Arsinoë Philadelphi, are of doubtful signification.) From this time
onwards the evidence of Ptolemaic coins and papyri is abundant. It is not
unreasonable to suppose that the ordinary Greek alphabetic numeration was
first used at Alexandria on coins, for which its brevity, its sole
advantage, would make it especially useful. Jewish usage may have suggested
it or been suggested by it; but, however that may be, Alexandrian commerce
and the fame of Alexandrian learning would be sufficiently potent agencies
to disseminate the new system throughout the Hellenic East.
Before proceeding to exhibit the Greek use of alphabetic numerals, it will be
well here to mention briefly two facts, of some interest in themselves,
which need not further concern us. Heilbronner, in his Historia
(pp. 735-737), cites from Hostus, who refers to
Noviomagus, a system of numeral signs in which arms, as it were, are
attached to a central line according to a fixed plan, which may best be
exhibited by an example.
is 1111 in the vertical form, and similarly for the other numbers:
is 9999. The work of Noviomagus has been at last identified by
p. 12) as De
libri ii. (Cologne, 1539) book i. ch. 15. This style is
said by Noviomagus to be used by “Chaldaei et astrologi.” It
was known to John of Basingstoke, who learnt it in Athens about 1240, and is
described by Matthew Paris (Chronica,
ed. Luard). Secondly, Greek arithmetic has no cipher. The 0 which Delambre
i. p. 547, ii. pp. 14, 15) found in the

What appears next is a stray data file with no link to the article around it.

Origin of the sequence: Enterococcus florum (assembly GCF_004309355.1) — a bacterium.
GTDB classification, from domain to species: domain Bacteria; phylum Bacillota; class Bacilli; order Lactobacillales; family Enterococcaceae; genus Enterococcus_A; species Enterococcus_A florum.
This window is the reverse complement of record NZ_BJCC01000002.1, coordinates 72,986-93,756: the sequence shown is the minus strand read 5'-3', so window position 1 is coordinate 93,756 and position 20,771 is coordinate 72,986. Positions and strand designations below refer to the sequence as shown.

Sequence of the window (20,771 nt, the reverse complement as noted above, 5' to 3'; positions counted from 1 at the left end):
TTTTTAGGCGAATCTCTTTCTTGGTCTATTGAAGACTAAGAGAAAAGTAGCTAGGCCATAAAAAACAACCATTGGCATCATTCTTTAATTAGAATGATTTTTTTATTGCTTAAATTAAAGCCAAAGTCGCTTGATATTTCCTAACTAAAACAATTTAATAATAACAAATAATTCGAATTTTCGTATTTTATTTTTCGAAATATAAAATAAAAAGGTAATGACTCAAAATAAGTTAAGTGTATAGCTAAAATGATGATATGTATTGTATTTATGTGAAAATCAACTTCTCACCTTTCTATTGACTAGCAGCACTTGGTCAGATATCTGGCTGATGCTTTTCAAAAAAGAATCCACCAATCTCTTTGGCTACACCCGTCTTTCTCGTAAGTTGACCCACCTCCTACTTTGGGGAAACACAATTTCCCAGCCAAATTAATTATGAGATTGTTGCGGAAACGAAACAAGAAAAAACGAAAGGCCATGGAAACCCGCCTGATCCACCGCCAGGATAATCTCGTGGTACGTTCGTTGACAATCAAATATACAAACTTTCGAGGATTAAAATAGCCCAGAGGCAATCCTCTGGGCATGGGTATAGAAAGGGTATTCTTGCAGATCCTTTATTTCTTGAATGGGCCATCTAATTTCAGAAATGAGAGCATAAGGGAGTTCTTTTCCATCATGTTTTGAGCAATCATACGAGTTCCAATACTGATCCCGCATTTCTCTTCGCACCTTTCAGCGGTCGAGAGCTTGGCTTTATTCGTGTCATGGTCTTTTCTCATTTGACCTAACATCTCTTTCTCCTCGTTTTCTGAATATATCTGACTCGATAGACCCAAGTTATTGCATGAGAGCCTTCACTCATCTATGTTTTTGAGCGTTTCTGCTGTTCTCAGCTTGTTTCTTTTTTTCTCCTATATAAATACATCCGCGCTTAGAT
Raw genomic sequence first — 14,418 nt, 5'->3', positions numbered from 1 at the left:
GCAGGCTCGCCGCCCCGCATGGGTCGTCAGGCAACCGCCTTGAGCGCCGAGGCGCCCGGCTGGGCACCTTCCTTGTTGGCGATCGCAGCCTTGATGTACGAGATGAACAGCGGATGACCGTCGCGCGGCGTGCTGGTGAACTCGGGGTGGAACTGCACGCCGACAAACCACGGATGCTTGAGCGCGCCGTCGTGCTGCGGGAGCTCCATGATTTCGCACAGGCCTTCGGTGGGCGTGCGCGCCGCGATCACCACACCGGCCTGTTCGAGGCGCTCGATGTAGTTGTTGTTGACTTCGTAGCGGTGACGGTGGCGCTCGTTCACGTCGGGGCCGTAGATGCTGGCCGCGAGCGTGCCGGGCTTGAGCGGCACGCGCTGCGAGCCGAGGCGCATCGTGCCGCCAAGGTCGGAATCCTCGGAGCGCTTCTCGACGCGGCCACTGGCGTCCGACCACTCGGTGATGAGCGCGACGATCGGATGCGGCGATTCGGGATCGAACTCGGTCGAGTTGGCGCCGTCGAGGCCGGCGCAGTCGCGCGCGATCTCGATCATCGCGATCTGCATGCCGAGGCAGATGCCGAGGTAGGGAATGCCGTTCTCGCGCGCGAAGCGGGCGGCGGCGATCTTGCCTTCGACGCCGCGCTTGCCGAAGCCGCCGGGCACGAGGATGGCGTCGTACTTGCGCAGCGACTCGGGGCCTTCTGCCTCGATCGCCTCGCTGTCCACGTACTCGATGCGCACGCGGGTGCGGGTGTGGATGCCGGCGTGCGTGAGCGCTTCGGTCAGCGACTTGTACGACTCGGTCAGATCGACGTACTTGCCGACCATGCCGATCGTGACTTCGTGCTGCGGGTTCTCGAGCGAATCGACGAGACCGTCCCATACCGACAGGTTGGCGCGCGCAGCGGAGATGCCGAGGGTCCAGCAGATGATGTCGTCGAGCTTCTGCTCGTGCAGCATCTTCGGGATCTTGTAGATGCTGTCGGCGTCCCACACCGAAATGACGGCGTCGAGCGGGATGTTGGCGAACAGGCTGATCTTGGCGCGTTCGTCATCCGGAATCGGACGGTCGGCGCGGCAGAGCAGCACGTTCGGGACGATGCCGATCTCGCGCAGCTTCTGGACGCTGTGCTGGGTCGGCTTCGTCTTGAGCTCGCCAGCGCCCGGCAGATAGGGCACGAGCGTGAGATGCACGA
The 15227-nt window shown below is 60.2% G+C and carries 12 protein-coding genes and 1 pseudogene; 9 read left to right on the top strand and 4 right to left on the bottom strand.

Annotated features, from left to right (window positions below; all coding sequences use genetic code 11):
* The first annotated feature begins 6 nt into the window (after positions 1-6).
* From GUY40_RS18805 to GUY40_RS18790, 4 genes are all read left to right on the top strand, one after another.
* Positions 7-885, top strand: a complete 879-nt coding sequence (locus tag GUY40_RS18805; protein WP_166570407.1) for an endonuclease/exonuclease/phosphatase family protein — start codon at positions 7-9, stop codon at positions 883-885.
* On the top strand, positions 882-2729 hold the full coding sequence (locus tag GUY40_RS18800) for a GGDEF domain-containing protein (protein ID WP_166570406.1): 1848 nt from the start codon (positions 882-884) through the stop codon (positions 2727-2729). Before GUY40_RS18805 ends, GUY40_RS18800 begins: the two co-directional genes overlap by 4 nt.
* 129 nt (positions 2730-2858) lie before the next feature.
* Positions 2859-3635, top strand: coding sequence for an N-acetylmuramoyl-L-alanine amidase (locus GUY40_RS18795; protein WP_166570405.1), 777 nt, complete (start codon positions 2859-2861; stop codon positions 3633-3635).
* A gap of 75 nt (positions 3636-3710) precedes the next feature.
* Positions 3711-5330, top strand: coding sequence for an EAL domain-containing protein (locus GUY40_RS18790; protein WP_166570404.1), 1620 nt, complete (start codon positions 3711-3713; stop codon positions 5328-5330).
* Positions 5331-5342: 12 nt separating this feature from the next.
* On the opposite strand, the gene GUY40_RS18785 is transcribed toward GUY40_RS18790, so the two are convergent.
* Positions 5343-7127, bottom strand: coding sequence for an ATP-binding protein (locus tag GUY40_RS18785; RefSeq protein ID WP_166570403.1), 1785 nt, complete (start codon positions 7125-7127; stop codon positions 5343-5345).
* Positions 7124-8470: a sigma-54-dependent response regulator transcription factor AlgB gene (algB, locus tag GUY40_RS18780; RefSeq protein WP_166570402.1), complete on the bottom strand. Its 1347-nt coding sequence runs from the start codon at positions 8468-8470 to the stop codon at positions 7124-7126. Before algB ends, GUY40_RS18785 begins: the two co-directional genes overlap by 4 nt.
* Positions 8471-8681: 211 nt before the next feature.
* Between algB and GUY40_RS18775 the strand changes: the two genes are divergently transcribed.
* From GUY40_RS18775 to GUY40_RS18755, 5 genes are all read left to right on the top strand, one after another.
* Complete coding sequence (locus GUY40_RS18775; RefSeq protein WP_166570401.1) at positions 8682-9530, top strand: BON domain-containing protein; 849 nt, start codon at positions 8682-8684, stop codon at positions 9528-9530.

Almagest is a contraction of οὐδέν,
occurs only in the measurements of angles which contain no degrees or no
minutes. It stands, therefore, always alone, and is not used as a digit of a
high number. The stroke which Otfried Muller found on an Athenian
inscription, and which Boeckh thought to be a cipher, is clearly explained
by Cantor as the iota,
the customary sign of
10. (See Cantor, Math. Beitr.
p. 121 sqq.,
and pl. 28; Nesselmann, p. 138, n. 25; Hultsch,
Scriptores Metrol. Graeci,
Vorrede, [p. 2.74]
pp. v., vi.; Friedlein, p. 82.) The numerical values attributed
to each letter in the Greek alphabet are stated in every Greek grammar.
Suffice it here to say that the letters α′--θ′,
for 6, represent the units, ι′
--ϟ′ the tens,
the hundreds. For the thousands the alphabet
recommences, but the stroke or acute accent which marks the numerical use of
a letter is now placed in front of the letter, and rather below it, so that
1000--9000. For 10,000 Μυ
or M, the initial
letter of μύριοι,
was generally used on the
Herodianic principle; and with multiples of 10,000 the coefficient might be
placed before, after, or over this M. If the co-efficient were placed first,
the M was sometimes omitted and a dot substituted. Other devices appear in
MSS., e. g. [υπριμε]ι,
for 20,000 in Geminus, or
&c. (See Hultsch,
Metrol. Script. Rellig.,
vol. i. pp. 172, 173; and
Ritschl, op. cit.
p. 120; Nicomachus, ed. Hoche,
Introd. p. x.) In the case of high numbers, accents were usually omitted and
a stroke was drawn over all the component letters (cf. C. I.
vol. iii. Nos. 60 and 77, for the two styles); and as these were
arranged in the modern order, with the highest on the left and the lowest on